BU to Host Symposium: BU MATERIALS DAY 2015 – Nanomaterials in Medicine: Improving Healthcare Through SMALL Innovations
Boston University, the Division of Materials Science & Engineering and the Center for Nanoscience and Nanobiotechnology will be hosting BU MATERIALS DAY 2015: Nanomaterials in Medicine: Improving Healthcare Through SMALL Innovations on September 25, 2015 in the Photonics Center.
All are welcome to attend! Registration is required.
Registration deadline is September 14, 2015.
There will be a poster session, but space for posters is limited, so please register early.
The impact of nanomaterials on the practice of medicine far exceeds its dimensions. Nanomaterials have unique physicochemical, electromagnetic, and pharmacological properties that enable innovative strategies for diagnosing and treating disease. Targeted imaging probes engineered with nanomaterials allows clinicians and scientists to detect anatomical and pathological abnormalities indicative of disease with biomedical imaging systems. Nanomaterials have also been co-opted for chemical modification or packaging of therapeutic agents, augmenting their bio-distribution, increasing their specificity, and enhancing their efficacy while minimizing off-target adverse effect. In this symposium, leading scientists will present on medical breakthroughs that have been made possible through novel formulations and constructs of nanomaterials.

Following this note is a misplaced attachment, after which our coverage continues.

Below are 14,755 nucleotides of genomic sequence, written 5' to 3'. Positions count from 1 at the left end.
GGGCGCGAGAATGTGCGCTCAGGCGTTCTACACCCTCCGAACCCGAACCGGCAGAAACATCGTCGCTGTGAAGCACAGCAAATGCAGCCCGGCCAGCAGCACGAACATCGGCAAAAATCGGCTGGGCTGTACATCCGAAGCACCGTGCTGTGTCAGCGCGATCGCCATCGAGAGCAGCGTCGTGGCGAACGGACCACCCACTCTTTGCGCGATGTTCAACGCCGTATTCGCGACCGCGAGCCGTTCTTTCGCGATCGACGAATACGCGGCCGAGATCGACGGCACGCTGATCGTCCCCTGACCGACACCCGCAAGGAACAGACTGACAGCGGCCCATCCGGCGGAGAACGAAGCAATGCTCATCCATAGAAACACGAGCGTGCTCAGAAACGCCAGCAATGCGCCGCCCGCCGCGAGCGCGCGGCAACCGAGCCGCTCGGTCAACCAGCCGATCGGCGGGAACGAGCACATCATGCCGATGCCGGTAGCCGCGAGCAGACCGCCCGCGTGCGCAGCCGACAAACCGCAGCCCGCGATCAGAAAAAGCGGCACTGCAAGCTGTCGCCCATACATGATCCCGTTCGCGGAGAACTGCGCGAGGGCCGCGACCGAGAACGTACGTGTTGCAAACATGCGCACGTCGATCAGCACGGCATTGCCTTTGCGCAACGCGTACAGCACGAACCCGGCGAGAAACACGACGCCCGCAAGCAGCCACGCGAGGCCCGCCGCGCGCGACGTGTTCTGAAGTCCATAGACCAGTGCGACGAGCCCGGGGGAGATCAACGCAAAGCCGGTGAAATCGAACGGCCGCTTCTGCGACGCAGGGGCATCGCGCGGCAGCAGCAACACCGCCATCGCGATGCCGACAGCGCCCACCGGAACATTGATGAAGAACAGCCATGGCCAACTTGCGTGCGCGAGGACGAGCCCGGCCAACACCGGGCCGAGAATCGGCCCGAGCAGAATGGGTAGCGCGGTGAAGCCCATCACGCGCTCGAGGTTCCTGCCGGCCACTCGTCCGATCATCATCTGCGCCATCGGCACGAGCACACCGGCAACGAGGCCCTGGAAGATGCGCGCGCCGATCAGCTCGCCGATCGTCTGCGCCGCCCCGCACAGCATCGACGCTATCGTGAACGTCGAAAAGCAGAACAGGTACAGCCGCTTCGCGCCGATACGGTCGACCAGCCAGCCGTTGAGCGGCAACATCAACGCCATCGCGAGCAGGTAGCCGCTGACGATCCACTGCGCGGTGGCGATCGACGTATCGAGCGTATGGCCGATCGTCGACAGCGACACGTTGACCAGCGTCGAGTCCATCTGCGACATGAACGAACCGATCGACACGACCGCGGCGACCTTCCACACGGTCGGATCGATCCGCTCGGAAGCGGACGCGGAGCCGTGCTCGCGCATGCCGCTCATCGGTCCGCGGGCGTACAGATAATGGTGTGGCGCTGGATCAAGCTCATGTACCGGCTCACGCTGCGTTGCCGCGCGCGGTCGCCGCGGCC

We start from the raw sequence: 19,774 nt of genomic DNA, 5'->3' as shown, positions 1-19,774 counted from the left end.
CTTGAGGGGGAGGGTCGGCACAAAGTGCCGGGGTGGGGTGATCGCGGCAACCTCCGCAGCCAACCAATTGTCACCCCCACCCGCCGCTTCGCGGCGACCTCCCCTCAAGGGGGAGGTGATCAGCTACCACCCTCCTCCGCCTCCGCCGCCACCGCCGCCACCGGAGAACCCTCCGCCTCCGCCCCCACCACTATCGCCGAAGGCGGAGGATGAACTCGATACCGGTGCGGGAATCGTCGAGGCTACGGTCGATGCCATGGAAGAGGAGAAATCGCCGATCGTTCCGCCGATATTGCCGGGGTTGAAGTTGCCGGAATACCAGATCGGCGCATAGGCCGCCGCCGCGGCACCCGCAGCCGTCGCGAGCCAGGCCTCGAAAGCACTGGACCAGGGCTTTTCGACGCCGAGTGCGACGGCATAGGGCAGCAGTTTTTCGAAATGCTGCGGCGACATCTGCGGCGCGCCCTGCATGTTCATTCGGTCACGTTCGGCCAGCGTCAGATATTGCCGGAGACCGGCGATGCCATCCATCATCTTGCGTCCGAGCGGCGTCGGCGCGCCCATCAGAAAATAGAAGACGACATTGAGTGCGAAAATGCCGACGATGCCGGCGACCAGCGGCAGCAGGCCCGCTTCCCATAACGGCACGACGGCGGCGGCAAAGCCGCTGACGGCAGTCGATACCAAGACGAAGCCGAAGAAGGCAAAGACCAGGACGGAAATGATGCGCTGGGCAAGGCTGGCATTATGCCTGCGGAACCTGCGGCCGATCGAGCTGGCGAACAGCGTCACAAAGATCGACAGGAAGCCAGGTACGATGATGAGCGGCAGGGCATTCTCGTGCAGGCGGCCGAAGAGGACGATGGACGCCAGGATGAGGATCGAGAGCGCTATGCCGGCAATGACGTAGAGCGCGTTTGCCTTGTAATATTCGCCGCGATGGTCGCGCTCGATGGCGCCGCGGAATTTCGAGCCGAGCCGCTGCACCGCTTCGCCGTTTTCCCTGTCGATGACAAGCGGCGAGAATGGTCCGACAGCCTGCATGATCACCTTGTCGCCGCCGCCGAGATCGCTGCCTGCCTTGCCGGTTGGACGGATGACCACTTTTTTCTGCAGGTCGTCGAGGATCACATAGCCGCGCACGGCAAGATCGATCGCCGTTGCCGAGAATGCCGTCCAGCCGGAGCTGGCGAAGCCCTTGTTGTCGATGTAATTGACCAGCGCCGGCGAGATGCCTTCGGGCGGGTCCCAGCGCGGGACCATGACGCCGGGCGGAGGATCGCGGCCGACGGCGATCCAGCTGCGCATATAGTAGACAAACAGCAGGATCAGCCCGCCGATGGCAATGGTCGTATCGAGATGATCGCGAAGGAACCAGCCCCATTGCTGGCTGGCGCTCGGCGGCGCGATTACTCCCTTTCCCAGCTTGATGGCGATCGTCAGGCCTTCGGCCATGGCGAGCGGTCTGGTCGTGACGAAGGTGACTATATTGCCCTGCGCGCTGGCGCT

Program and Abstracts
Vladimir Torchilin, Ph.D.
Distinguished Professor, Pharmaceutical Sciences
Director, Center for Pharmaceutical Biotechnology and Nanomedicine
Stimuli-sensitive combination nanopreparations of siRNA and chemotherapeutic drugs to treat multidrug resistant cancer
Heather Maynard, Ph.D.
University of California, Los Angeles
Professor, Chemistry and Biochemistry
Director of the Chemistry Biology Interface Training Program
Associate Director of Technology and Development for the California NanoSystems Institute
Bio-inspired and degradable nanomaterials for delivery of proteins
Mark Grinstaff, Ph.D.
Professor, Chemistry, Biomedical Engineering, and Materials Science & Engineering
Director, Center for Nanoscience and Nanotechnology
Title of talk: TBA
Patrick Stayton, Ph.D.
University of Washington
Washington Research Foundation Professor, Bioengineering
Director, Institute for Molecular Engineering and Sciences
Director, Center for Intracellular Delivery of Biologics
Intracellular Delivery of Biologic Drugs
Anna Moore, Ph.D.
Massachusetts General Hospital/Harvard Medical School
Director, Molecular Imaging Laboratory at the
MGH/MIT/HMS Athinoula A. Martinos Center for Biomedical Imaging,
Image-guided RNA-based cancer therapies
Niren Murthy, Ph.D.
University of California, Berkeley
New strategies for imaging infectious diseases and oxidative stress
Andrew Tsourkas, Ph.D.
University of Pennsylvania